Before she picked up the knife and a potato, she rubbed the side of her face. Her jaw. It was aching. She hadn't realized she'd been clenching it so hard. Once the soreness was remedied some, Kenzie set to her task, halving and quartering the first potato, and further working it to smaller pieces from there.

"I know it can't be easy... but you must be glad to be reunited with Heather?"

Fletch, busy combining flour, baking powder and a few seasonings in a large bowl, paused. Glad when Kenzie chose to stay, to occupy herself with dinner alongside him, her question made him feel paternally defensive.

'My girls mean everything to me.' Spooning some of the dry flour mixture onto a plate, Fletch sought the bottle opener next and cracked open the third beer. Along with sparkling water, these two ingredients fizzed as he mixed them into the bowl. 'All I ever wanted was to be a good dad. Ever since I knew Catherine was pregnant.'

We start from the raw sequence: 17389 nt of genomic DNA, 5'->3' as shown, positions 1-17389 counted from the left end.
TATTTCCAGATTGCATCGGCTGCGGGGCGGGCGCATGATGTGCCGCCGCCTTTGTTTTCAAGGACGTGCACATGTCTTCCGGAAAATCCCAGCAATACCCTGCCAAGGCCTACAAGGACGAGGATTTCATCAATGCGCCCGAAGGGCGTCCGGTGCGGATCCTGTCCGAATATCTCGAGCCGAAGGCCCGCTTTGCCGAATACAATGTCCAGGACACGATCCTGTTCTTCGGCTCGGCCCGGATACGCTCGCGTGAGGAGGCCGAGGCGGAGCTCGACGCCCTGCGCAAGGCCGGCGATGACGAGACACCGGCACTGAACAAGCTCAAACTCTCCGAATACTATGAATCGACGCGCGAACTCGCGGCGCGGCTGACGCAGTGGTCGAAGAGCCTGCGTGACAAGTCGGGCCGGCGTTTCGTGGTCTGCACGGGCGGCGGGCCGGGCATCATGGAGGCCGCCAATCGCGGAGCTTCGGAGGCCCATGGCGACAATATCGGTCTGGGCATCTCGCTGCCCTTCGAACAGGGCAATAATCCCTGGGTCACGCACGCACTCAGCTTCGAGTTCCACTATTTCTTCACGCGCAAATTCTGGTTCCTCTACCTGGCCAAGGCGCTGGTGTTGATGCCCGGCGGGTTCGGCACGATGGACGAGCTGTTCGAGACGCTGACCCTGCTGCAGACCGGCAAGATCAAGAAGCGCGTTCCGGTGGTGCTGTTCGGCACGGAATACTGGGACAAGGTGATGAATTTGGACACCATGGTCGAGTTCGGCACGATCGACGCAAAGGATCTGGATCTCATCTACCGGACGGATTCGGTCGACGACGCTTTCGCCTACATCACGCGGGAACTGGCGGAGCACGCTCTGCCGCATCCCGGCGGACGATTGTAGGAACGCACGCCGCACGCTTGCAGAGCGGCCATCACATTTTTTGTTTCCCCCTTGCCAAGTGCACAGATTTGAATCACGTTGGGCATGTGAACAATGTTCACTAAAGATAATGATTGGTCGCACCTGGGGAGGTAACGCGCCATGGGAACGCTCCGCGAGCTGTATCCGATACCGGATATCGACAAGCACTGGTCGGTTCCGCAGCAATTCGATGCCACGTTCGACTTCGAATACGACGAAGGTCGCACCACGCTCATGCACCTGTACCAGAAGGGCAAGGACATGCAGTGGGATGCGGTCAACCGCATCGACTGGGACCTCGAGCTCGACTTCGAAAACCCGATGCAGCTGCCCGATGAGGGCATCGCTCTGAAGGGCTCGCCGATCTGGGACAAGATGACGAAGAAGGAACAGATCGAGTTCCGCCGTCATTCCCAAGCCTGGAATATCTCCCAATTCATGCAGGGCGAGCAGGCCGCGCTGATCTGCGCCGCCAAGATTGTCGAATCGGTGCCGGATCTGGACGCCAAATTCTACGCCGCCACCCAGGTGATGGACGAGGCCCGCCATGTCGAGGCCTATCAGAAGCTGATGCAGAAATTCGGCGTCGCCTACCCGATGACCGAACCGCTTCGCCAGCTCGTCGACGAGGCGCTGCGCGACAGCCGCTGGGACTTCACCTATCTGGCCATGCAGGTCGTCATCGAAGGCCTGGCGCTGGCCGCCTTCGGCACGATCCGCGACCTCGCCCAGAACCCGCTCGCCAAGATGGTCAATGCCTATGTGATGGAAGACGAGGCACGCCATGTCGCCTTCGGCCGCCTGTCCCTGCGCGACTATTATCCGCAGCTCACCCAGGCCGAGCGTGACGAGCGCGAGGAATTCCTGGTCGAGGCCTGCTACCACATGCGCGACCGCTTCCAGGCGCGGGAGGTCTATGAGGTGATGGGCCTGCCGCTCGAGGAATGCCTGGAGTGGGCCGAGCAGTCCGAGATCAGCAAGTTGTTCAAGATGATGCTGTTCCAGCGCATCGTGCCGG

Establishing this, he set the batter aside and went on the hunt for a second saucepan. The alibi of moving about made it easier to admit what he had to say next. It meant he had no reason to look Kenzie in the eye.

'Heather's very angry I left. You know?' For all Kenzie was capable of forgiveness, he wondered if there had been a time when she resented the man who abandoned her. 'I've caused a lot of damage to them both.' Closing the cupboard, he reached for the oil. But his hands fell still on the stopper. 'I forfeit the right to be their father, and she gave me a second chance. Just want to do the right thing.' By the day, he knew less and less what that was. 'Just want her to know she still matters to me.'

In the face of Fletch having been reunited with a past he thought lost, with a daughter who meant the world to him, Kenzie suddenly felt quite selfish and all the more guilt-stricken. She had reason to be hurt, to be confused, and to be anxious. But as she honed in on his words, and watched his hands work ingredients into fish batter, she found a measure of clarity.

Fletch only wanted to be a good dad. Kenzie had resigned to being his good friend. So, she vowed she would do her best not to come between them. That she would support them however she could whether in the end it represented a loss to her or not. Fletch had only one family and this could well be his last chance to secure some place in their life again. Heather had only one father; Kenzie would have given anything to see hers.